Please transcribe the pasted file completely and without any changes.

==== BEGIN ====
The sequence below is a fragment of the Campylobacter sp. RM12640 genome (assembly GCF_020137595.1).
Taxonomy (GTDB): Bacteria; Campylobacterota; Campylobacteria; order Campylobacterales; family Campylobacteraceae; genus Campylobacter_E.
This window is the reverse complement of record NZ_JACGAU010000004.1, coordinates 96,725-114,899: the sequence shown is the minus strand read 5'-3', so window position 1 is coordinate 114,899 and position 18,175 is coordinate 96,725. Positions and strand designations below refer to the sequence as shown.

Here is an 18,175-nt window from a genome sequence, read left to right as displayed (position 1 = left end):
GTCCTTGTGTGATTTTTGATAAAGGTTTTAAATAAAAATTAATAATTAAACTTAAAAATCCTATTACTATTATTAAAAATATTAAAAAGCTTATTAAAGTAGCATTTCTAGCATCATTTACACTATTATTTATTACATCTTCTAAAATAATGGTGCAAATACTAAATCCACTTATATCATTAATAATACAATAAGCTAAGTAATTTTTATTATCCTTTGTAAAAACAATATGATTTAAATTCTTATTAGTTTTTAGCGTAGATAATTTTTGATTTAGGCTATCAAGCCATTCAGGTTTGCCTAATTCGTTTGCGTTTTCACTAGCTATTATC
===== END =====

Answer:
The sequence below is a fragment of the Campylobacter sp. RM12640 genome (assembly GCF_020137595.1).
Taxonomy (GTDB): Bacteria; Campylobacterota; Campylobacteria; order Campylobacterales; family Campylobacteraceae; genus Campylobacter_E.
This window is the reverse complement of record NZ_JACGAU010000004.1, coordinates 96,725-114,899: the sequence shown is the minus strand read 5'-3', so window position 1 is coordinate 114,899 and position 18,175 is coordinate 96,725. Positions and strand designations below refer to the sequence as shown.

Here is an 18,175-nt window from a genome sequence, read left to right as displayed (position 1 = left end):
GTCCTTGTGTGATTTTTGATAAAGGTTTTAAATAAAAATTAATAATTAAACTTAAAAATCCTATTACTATTATTAAAAATATTAAAAAGCTTATTAAAGTAGCATTTCTAGCATCATTTACACTATTATTTATTACATCTTCTAAAATAATGGTGCAAATACTAAATCCACTTATATCATTAATAATACAATAAGCTAAGTAATTTTTATTATCCTTTGTAAAAACAATATGATTTAAATTCTTATTAGTTTTTAGCGTAGATAATTTTTGATTTAGGCTATCAAGCCATTCAGGTTTGCCTAATTCGTTTGCGTTTTCACTAGCTATTATC